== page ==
It’s like being a weight lifting, boxing, rugby playing athlete in my prime who sleeps a lot on the couch, parties like a rock star, wolfs his food down, builds snow forts and is the neighborhood champion at autostereograms.

So…you know…that’s cool!

Kevin Byrne - Portland, OR

Wednesday, October 23, 2013

Hey, Brie...

That’s my filler phrase at home.  It is the way I start a lot of conversations at home, hoping to grab my wife’s attention for my question, idea, thought, or conversation starter.  I think that she is starting to cringe every time she hears “Hey, Brie” because she knows what is coming next.  Something to do with MS.

      Hey, Brie…

  •         Do you think I need to call my doctor about (fill in the MS Ailment)?       
  •         I have another appointment tomorrow for (fill in the MS ailment)…       
  •         My tests came back.
  •         I need more tests.
  •         I’m starting my new drugs tomorrow.
  •         Today is a bad day.
  •         Today was a good day.

Sometimes it gets to the point that every conversation is about MS.  Ailments, treatments, appointments,… it never ends.  When we go out a lot, we’re with other MS friends or at an MS-related event or we’re just with friends who want (or get) an update on my MS.

There comes that point in my life, usually once every year or two, where I realize that EVERYTHING is about MS!  It’s a shame because I love a lot of the things that we do because of MS:
       ·         The camaraderie and friendship from our MS support networks.
       ·         The accomplishment and excitement of our MS fundraising efforts (GO TEAM AMULET!)
       ·         The excitement I feel when I am part of an effort that will end this disease forever.

It’s a shame because I love all the aspects of MS support but I absolutely hate MS.  Brie gets all the issues we live through, plus she gets my thoughts about everything.  Still she supports me and the whole MS community (on the board of the NMSS Oregon Chapter and leading our BikeMS team every year).

I think that she’s getting gun-shy whenever I say “Hey, Brie…”.  She unfortunately knows where the conversation is headed.

Not this time.  As we putter through our daily routine and clean up from dinner, I come up behind my wife.  “Hey, Brie” I say as a wrap my arms around her waist.  “I Love You”

For a moment, MS takes a backseat to life….

For just a moment.

“Hey, Brie – I just wrote another story for the MS blog site.  Can you proofread it?”

Kevin Byrne - Portland, OR

Monday, August 26, 2013

MS and the Hover Button

October 1993.  Class 94-01 was ready to take to the skies.  2LTs and WO1s, all fresh from their basic courses, were ready for Initial Entry Rotary Wing Training at Fort Rucker, AL.  Flight School.  The first day that you fly is your ‘Nickel Ride’; an folklore about the crusty flight school instructors who always said “If I had a nickel for every new student I taught…..”  During my time in flight school, most of the helicopter instructors were DACs (Department of the Army Civilians), retired Vietnam-era pilots.  Walking the flight line in the morning, you were treated to tall tales about the specific Hueys you were passing.  Rescue missions, firefights, midnight nap-of-the-earth runs, shoot downs and crashes.  Every tail number had a story to be told; the patched-up bullet holes across the fuselage lent credence to seemingly tall tales told by these men.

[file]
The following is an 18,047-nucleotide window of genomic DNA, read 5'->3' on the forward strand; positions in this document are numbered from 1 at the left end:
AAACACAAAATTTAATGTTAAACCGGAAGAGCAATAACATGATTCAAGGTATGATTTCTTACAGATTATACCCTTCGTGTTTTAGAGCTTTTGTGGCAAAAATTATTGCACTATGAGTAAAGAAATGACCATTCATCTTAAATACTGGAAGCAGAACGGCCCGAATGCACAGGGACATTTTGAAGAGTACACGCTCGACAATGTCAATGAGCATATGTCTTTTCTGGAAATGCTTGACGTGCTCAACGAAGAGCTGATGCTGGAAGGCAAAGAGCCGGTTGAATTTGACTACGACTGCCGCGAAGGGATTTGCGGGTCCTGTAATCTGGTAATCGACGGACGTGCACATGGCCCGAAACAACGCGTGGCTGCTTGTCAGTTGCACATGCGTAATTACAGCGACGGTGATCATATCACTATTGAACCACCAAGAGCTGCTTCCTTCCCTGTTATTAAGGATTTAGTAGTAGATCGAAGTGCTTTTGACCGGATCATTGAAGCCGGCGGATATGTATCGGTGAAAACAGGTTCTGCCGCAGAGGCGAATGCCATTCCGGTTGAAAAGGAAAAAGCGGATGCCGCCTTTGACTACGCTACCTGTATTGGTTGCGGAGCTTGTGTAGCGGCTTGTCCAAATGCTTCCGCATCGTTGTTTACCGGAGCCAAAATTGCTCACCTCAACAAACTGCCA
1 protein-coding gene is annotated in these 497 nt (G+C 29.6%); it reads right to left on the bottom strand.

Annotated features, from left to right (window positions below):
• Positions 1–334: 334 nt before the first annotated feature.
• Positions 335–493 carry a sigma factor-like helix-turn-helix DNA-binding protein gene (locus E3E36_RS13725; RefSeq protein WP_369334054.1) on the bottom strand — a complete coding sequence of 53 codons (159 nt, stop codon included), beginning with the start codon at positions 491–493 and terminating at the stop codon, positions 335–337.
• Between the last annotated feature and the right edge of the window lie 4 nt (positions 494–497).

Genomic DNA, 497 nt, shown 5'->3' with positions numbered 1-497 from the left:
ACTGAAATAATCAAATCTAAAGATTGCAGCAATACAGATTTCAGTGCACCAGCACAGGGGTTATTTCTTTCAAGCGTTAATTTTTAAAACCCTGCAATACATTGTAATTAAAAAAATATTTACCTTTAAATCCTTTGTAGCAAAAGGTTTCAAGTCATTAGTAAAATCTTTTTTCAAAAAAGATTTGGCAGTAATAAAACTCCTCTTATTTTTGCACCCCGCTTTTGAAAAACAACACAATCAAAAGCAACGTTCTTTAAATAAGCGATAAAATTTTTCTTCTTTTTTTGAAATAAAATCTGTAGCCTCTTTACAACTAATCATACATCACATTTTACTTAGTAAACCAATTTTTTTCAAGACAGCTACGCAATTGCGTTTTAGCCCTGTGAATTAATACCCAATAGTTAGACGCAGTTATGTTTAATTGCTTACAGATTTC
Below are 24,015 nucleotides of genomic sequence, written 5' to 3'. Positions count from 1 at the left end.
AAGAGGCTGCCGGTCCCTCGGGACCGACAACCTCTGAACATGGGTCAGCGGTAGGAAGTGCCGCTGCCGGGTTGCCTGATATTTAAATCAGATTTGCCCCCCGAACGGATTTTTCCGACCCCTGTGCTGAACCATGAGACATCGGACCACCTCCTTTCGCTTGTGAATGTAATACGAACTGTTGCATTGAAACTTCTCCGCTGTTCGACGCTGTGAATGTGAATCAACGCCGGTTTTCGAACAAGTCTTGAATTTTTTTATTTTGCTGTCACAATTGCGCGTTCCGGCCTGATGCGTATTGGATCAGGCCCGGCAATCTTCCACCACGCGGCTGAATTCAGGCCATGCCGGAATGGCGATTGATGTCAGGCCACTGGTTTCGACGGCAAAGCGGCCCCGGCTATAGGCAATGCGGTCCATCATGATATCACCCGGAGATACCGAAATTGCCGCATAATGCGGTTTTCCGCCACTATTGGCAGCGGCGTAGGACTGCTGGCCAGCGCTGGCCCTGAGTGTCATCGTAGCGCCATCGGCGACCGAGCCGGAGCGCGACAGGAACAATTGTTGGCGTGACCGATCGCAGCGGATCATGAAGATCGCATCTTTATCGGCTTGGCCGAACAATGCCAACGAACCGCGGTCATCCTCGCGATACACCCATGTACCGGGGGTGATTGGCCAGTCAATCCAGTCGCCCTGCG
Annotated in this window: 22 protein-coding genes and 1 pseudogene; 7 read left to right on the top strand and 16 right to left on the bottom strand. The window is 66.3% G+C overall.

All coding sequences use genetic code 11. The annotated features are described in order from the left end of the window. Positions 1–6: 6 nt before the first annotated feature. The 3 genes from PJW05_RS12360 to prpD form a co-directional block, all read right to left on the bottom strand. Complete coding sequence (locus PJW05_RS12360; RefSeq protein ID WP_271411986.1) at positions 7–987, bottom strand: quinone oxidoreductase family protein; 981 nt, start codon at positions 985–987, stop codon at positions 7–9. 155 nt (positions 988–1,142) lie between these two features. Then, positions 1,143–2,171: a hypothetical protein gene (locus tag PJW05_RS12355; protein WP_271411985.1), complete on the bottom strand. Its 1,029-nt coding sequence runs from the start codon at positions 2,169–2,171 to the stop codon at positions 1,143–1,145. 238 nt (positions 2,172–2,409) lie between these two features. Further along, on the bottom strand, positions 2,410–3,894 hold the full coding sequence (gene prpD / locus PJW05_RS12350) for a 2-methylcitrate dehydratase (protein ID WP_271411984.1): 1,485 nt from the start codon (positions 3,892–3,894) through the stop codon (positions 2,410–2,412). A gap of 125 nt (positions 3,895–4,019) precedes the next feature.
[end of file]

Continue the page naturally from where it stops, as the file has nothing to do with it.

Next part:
Jimmy Weeks was my first instructor.  He was 59 when I went through flight school, but I would have guessed he was a lot older than that.  Not the healthiest of individuals, Jimmy would have to stop once or twice on the way to the aircraft to catch his breath.  Originally from Silsbee, Texas, Jimmy was a good ol’ boy who ate two bags of Red Man chew during a flight.  That wasn’t a mistype, yes he ATE it.  No spitting— just chew and swallow.  He hacked and wheezed as he talked us through our preflight checks, and took quite a bit of time to climb into the left seat of the Huey every morning.  My stick buddy (two students rotated time at the controls every day) and I used to joke about which of us was going to give Jimmy CPR that day.  We answered that with “Rock-Paper-Scissors” as part of our preflight ritual.  After two weeks of ground instruction I wondered how in the heck he ever got to fly, let alone become an instructor for Army Aviation.